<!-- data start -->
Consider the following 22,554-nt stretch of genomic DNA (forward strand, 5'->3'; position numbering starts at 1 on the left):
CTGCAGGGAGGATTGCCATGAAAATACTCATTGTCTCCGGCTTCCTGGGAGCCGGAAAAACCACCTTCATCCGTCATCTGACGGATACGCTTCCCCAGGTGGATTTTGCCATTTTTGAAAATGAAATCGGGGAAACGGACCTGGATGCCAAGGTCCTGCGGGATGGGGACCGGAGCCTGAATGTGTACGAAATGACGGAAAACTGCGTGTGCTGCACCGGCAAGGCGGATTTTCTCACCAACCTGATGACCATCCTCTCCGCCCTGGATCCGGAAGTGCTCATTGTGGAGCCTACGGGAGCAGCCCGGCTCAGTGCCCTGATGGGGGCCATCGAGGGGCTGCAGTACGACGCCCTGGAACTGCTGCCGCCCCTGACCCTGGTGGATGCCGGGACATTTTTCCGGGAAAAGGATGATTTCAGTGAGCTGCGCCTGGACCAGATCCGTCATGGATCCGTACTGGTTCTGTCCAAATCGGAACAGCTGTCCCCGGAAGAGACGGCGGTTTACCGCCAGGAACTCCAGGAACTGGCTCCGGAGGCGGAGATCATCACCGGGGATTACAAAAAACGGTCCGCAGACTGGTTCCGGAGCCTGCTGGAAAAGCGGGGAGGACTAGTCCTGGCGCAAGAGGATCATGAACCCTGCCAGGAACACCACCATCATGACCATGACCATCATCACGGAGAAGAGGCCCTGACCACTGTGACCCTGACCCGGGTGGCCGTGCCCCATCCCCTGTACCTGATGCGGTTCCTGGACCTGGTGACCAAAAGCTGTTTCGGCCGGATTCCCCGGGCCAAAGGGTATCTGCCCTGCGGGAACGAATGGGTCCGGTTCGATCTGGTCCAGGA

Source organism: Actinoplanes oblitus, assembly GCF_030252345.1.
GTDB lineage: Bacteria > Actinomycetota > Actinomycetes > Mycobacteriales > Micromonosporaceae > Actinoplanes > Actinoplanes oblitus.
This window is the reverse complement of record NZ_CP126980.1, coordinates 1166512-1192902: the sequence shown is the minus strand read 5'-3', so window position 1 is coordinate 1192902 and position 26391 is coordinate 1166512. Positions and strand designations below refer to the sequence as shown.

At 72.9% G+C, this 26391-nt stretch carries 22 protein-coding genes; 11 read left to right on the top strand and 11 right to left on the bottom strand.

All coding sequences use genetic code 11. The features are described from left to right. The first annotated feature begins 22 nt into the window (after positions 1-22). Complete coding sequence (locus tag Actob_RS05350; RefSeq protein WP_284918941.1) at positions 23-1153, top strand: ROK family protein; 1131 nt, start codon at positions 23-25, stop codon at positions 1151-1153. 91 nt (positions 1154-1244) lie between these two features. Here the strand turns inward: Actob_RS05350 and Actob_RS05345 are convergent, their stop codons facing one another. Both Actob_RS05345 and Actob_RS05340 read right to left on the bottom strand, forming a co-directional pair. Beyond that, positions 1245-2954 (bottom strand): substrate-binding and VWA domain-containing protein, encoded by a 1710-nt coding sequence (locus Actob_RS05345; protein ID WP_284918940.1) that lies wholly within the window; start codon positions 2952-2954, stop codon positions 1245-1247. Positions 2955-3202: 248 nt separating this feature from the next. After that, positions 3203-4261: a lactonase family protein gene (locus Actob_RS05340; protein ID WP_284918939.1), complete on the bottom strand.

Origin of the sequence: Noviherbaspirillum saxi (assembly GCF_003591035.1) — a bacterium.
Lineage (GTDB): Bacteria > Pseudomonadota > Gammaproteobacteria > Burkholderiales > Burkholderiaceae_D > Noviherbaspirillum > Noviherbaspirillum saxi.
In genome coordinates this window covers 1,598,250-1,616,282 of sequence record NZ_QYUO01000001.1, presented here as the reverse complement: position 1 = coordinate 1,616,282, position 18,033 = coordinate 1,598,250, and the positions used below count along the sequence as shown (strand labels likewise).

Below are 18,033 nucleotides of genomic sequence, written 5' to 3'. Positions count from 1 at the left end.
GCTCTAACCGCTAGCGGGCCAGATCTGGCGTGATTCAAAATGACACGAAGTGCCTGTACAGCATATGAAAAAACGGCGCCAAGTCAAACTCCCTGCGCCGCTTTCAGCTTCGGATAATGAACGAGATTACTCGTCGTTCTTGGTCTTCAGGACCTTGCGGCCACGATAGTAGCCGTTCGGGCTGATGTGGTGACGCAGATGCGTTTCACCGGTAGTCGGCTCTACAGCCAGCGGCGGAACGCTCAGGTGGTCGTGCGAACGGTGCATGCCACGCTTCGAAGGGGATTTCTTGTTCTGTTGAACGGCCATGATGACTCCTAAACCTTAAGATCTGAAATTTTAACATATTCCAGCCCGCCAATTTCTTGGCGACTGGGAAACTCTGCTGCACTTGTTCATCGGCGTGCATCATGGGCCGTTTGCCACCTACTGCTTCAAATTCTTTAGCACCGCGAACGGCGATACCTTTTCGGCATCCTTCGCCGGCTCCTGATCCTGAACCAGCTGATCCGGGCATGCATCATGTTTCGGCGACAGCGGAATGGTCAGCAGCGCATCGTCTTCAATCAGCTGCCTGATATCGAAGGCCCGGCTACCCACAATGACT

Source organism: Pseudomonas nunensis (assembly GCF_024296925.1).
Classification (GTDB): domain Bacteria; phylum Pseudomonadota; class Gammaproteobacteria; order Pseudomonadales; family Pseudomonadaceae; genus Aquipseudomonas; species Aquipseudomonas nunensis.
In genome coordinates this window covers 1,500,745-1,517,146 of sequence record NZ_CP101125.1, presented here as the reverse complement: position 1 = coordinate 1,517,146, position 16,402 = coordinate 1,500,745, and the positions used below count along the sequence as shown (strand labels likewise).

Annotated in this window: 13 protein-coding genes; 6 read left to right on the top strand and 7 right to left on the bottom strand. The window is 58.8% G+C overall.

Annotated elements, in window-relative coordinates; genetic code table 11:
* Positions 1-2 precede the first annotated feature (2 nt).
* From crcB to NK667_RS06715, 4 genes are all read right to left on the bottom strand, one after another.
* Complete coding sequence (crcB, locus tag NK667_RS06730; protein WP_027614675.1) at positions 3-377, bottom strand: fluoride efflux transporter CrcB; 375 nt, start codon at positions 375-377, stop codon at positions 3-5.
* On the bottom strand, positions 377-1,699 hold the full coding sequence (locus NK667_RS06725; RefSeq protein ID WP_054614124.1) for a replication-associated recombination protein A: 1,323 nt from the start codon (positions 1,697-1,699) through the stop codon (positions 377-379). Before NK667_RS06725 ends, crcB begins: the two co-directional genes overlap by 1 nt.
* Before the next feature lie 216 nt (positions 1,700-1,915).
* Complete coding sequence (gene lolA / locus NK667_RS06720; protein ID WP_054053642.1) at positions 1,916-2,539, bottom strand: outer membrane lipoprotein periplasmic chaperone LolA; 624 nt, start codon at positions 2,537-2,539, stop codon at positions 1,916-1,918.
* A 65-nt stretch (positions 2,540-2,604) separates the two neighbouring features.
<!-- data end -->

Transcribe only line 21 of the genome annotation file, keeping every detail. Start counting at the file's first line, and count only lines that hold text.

* On the bottom strand, positions 377-1,699 hold the full coding sequence (locus NK667_RS06725; RefSeq protein ID WP_054614124.1) for a replication-associated recombination protein A: 1,323 nt from the start codon (positions 1,697-1,699) through the stop codon (positions 377-379). Before NK667_RS06725 ends, crcB begins: the two co-directional genes overlap by 1 nt.